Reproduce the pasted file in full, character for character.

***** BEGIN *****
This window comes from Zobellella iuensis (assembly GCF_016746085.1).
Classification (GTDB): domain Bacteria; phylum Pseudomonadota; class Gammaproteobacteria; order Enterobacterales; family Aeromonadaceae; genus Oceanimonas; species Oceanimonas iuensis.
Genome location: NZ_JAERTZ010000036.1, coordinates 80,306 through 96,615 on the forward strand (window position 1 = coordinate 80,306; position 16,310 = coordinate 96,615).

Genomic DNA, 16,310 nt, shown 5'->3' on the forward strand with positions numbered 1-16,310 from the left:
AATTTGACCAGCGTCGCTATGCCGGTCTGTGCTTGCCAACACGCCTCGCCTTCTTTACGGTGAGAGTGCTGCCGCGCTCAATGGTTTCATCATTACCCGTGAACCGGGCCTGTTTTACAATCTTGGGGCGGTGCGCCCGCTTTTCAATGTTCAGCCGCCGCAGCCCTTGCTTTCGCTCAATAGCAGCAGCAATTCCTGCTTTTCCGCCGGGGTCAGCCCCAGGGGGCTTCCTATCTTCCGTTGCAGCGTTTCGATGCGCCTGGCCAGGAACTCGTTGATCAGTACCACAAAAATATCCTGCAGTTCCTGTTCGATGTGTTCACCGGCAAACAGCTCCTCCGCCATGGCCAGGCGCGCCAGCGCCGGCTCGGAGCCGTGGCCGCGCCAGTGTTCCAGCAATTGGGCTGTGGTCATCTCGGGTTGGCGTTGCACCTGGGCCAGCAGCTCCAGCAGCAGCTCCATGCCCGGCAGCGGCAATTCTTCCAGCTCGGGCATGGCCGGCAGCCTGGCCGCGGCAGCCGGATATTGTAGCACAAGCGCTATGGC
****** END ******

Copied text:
This window comes from Zobellella iuensis (assembly GCF_016746085.1).
Classification (GTDB): domain Bacteria; phylum Pseudomonadota; class Gammaproteobacteria; order Enterobacterales; family Aeromonadaceae; genus Oceanimonas; species Oceanimonas iuensis.
Genome location: NZ_JAERTZ010000036.1, coordinates 80,306 through 96,615 on the forward strand (window position 1 = coordinate 80,306; position 16,310 = coordinate 96,615).

Genomic DNA, 16,310 nt, shown 5'->3' on the forward strand with positions numbered 1-16,310 from the left:
AATTTGACCAGCGTCGCTATGCCGGTCTGTGCTTGCCAACACGCCTCGCCTTCTTTACGGTGAGAGTGCTGCCGCGCTCAATGGTTTCATCATTACCCGTGAACCGGGCCTGTTTTACAATCTTGGGGCGGTGCGCCCGCTTTTCAATGTTCAGCCGCCGCAGCCCTTGCTTTCGCTCAATAGCAGCAGCAATTCCTGCTTTTCCGCCGGGGTCAGCCCCAGGGGGCTTCCTATCTTCCGTTGCAGCGTTTCGATGCGCCTGGCCAGGAACTCGTTGATCAGTACCACAAAAATATCCTGCAGTTCCTGTTCGATGTGTTCACCGGCAAACAGCTCCTCCGCCATGGCCAGGCGCGCCAGCGCCGGCTCGGAGCCGTGGCCGCGCCAGTGTTCCAGCAATTGGGCTGTGGTCATCTCGGGTTGGCGTTGCACCTGGGCCAGCAGCTCCAGCAGCAGCTCCATGCCCGGCAGCGGCAATTCTTCCAGCTCGGGCATGGCCGGCAGCCTGGCCGCGGCAGCCGGATATTGTAGCACAAGCGCTATGGC